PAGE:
Don’t Drink And Drive—You Might Spill It

by Neil Bamforth

Drinking and driving has long been a taboo. That’s alcohol by the way, although, I suppose, drinking a milkshake while you’re driving along at some speed is probably unwise. For many many years, a lot of people were drinking and driving. Drive to the pub, down a few pints and drive home again.

Now most of them, most of the time, managed to do this without any harmful effects. Unfortunately, many didn’t manage to do this, or, if they had managed it previously, there came a time when they killed themselves via an accident in their car.

Even worse, they killed some innocent car drivers, passengers and even pedestrians simply by being drunk behind the wheel.

Before cars were around, people either walked or, if it was a fair distance to the pub, perhaps rode their horse there. That was fine. They walked home, or more accurately, staggered home, or, assuming they were capable of mounting their horse, they did and the horse took them home.

Innocent people didn’t get killed by staggering drunks nor drunkenly ridden horses.

Then along came Henry Ford and, all of a sudden, drunks were running over people and crashing into things. Something had to be done, and it was.

A law was introduced that you couldn’t drive if you had more than the permitted amount of alcohol in your bloodstream.

Most people simply ignored this law and kept their fingers crossed that the police wouldn’t stop and breathalyze them. A lot of people got away with this tactic and, indeed, still do.

Of course, if you are involved in an accident under the influence of alcohol – even if the accident wasn’t your fault – you are toast, and rightly so.

Someone I know was very strongly opinionated about drinking and driving. He would call people convicted of it all the names you could think of – well, he did until he was caught drinking and driving anyway.

I can only assume that people believe they can drive fine after a few drinks. Indeed, some can. One friend I know drives far more safely after a few drinks. When completely sober he seems hell bent on killing me in my passenger seat.

The ‘experts’ say that your reactions slow down after drinking alcohol, and I believe them. I suspect in my friends case, he knows that so, to compensate, he drives more slowly and, therefore, safely.

Now I’m certainly not advocating nor supporting people who drink and drive. There are hundreds of thousands of people out there who would, quite rightly, want to lynch me if I did after they have lost loved ones to some stupid drunk behind the wheel.

What I am trying to do, is understand why people still do it when the evidence that, one day, they will probably kill someone is incontrovertible.

Many years ago, I did it. I’m certainly not proud of it, in fact, I am ashamed to say I did it.

I got up the next day, looked out of the bedroom window and thought, ‘how come my car is parked three doors up in the wrong driveway?’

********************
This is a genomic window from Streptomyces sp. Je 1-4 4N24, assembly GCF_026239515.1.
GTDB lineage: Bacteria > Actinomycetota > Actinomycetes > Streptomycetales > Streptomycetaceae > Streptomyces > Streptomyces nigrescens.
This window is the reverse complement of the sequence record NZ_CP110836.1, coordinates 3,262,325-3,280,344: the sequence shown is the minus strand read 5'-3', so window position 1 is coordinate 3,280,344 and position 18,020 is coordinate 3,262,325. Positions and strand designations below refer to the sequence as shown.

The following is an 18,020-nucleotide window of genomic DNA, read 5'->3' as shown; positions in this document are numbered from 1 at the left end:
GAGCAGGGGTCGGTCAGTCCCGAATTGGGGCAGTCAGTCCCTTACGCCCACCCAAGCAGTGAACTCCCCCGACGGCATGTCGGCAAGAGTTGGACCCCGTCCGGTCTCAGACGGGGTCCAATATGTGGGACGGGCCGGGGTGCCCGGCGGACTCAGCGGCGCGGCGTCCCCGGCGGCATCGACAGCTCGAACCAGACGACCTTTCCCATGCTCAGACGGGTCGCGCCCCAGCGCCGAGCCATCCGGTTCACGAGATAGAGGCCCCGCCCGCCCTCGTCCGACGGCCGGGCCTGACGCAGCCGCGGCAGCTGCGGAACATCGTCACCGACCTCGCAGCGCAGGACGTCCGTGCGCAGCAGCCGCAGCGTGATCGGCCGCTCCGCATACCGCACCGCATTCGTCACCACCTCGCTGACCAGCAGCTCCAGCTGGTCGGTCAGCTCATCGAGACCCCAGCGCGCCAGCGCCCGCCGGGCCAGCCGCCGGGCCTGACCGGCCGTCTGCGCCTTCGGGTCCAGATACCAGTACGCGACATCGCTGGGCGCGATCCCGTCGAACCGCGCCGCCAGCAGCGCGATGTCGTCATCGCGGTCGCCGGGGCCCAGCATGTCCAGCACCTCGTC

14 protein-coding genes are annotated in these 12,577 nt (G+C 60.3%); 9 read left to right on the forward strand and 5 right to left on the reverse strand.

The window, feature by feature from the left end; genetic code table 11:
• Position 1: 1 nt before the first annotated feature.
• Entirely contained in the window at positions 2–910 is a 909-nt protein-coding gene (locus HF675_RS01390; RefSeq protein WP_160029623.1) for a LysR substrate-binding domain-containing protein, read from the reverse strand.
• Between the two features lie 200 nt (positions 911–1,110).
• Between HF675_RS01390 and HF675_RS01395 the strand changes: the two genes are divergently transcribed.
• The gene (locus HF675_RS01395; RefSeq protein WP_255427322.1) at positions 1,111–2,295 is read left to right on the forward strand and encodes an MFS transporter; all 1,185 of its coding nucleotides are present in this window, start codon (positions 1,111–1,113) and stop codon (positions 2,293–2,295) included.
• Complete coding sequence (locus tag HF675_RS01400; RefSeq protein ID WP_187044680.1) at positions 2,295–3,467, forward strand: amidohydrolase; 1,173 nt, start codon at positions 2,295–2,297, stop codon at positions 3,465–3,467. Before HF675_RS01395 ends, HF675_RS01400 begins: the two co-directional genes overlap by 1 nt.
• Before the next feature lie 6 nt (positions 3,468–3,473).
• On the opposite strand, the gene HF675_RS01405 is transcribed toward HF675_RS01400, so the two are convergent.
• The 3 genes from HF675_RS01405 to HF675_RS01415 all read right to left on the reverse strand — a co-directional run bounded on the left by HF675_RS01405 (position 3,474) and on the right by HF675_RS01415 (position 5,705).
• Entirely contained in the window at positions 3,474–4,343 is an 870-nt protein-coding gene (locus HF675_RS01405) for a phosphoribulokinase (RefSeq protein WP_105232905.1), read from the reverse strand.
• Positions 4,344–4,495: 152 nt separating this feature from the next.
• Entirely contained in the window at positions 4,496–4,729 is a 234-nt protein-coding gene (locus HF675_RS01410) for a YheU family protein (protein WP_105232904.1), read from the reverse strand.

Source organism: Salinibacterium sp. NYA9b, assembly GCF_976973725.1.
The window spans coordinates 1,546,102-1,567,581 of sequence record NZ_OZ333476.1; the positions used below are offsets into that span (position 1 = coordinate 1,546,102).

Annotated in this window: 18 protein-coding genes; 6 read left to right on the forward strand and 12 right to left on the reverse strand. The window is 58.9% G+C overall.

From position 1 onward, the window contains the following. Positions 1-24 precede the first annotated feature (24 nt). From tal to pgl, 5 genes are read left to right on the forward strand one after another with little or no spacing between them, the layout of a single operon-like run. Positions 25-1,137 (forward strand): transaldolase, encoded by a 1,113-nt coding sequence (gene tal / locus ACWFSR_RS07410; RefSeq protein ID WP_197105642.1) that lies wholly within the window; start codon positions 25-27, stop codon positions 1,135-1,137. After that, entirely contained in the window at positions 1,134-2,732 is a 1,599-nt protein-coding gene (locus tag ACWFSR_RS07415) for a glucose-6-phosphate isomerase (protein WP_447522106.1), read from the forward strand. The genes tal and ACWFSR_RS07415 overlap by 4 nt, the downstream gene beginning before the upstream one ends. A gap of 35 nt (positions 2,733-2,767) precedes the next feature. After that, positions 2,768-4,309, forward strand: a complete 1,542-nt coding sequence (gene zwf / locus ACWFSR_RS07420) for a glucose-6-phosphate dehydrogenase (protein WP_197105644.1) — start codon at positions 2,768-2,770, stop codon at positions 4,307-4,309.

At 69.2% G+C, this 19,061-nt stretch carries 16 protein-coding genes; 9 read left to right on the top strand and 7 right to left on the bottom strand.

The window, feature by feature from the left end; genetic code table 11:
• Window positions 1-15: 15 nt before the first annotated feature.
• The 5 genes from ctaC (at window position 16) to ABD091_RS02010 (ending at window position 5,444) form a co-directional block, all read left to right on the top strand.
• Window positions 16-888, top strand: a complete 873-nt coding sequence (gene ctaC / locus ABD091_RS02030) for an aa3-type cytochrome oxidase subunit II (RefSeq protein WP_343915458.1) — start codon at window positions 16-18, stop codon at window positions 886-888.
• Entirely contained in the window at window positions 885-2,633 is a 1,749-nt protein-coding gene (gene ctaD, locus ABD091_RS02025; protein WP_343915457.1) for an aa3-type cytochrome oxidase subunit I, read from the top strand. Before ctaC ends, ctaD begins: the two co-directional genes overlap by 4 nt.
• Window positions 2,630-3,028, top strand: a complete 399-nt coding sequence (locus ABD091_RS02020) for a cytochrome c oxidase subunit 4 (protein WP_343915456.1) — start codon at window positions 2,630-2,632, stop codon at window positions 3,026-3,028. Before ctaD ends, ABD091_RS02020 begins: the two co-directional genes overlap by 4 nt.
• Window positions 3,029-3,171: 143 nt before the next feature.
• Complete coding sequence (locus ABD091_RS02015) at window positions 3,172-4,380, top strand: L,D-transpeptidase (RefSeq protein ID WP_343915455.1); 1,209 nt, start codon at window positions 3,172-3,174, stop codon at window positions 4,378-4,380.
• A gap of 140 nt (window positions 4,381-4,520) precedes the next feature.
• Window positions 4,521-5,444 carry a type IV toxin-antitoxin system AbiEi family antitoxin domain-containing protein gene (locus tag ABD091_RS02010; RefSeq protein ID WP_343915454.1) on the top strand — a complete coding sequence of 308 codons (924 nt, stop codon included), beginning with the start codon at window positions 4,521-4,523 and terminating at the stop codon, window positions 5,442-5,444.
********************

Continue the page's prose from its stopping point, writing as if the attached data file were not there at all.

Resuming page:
What is it about drinking alcohol and then getting into a car and driving it that appeals to so many people? Is it the cost of the taxi fare? If so, how the hell can you afford to drink? Is it some mental deficiency that makes you think you can drive fine when you can’t even stand up or walk in a vaguely straight line?

Those were the questions that I asked myself when my car was in a neighbors driveway. I’ve never done it again.

I was lucky or, to be accurate, somebody else was lucky. If I’d carried on, sooner or later, the odds are that I would be living with the consequences, and those consequences could very easily have included some innocent persons death.

Now I stagger home, or get a taxi. Perhaps I should buy a horse? Now there’s a thought. That would cause a stir among the neighbors if I came home drunk on a horse.

Don’t do it – if you do. Please don’t do it. Stop now. Be lucky, as I was and, more importantly, let someone else be lucky and not get killed by you drunk behind the wheel.

Or, at the very least, buy a horse and leave your car at home.

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Posted by on April 11, 2019. Filed under COMMENTARY/OPINION. You can follow any responses to this entry through the RSS 2.0. You can leave a response or trackback to this entry
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2 Responses to Don’t Drink And Drive—You Might Spill It

  1. jess Reply

    April 11, 2019 at 1:37 pm

    How fucking hard is it to designate a driver for when you want to go drinking if you must be in a vehicle. I do not and never will understand the thinking that goes into getting behind the wheel if you are impaired in any way and that includes weed. Something I have had to cut back on a little because new boyfriend** gets random testing due to his being a firefighter and he can’t be around the weed smoke in case he tests positive. I just smoke when he’s not around 🙂

    **for the record…still weird to say out loud

  2. Michael John Scott Reply

    April 12, 2019 at 1:20 pm

    I never drink and drive. Never.

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